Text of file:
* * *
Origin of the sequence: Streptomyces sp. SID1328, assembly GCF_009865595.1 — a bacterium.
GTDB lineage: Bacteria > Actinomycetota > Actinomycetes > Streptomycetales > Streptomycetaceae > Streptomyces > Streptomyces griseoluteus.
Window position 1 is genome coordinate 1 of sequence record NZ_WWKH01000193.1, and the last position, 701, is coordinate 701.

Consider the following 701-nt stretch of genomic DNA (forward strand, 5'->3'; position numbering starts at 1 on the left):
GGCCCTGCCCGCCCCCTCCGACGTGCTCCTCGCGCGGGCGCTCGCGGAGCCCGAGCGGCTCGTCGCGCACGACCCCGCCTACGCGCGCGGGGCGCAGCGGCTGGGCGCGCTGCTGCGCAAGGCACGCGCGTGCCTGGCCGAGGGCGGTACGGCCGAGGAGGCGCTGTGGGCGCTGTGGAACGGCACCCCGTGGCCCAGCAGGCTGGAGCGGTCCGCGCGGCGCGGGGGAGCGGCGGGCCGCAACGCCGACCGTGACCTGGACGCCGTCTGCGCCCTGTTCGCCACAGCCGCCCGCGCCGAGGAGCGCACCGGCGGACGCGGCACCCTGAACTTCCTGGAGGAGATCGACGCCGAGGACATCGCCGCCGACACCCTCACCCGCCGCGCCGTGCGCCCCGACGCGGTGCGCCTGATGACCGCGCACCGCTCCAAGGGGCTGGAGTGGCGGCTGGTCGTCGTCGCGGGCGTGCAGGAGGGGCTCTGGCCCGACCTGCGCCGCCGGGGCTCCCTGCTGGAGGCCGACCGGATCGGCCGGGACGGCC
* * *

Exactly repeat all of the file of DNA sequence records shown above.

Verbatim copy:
Origin of the sequence: Streptomyces sp. SID1328, assembly GCF_009865595.1 — a bacterium.
GTDB lineage: Bacteria > Actinomycetota > Actinomycetes > Streptomycetales > Streptomycetaceae > Streptomyces > Streptomyces griseoluteus.
Window position 1 is genome coordinate 1 of sequence record NZ_WWKH01000193.1, and the last position, 701, is coordinate 701.

Consider the following 701-nt stretch of genomic DNA (forward strand, 5'->3'; position numbering starts at 1 on the left):
GGCCCTGCCCGCCCCCTCCGACGTGCTCCTCGCGCGGGCGCTCGCGGAGCCCGAGCGGCTCGTCGCGCACGACCCCGCCTACGCGCGCGGGGCGCAGCGGCTGGGCGCGCTGCTGCGCAAGGCACGCGCGTGCCTGGCCGAGGGCGGTACGGCCGAGGAGGCGCTGTGGGCGCTGTGGAACGGCACCCCGTGGCCCAGCAGGCTGGAGCGGTCCGCGCGGCGCGGGGGAGCGGCGGGCCGCAACGCCGACCGTGACCTGGACGCCGTCTGCGCCCTGTTCGCCACAGCCGCCCGCGCCGAGGAGCGCACCGGCGGACGCGGCACCCTGAACTTCCTGGAGGAGATCGACGCCGAGGACATCGCCGCCGACACCCTCACCCGCCGCGCCGTGCGCCCCGACGCGGTGCGCCTGATGACCGCGCACCGCTCCAAGGGGCTGGAGTGGCGGCTGGTCGTCGTCGCGGGCGTGCAGGAGGGGCTCTGGCCCGACCTGCGCCGCCGGGGCTCCCTGCTGGAGGCCGACCGGATCGGCCGGGACGGCC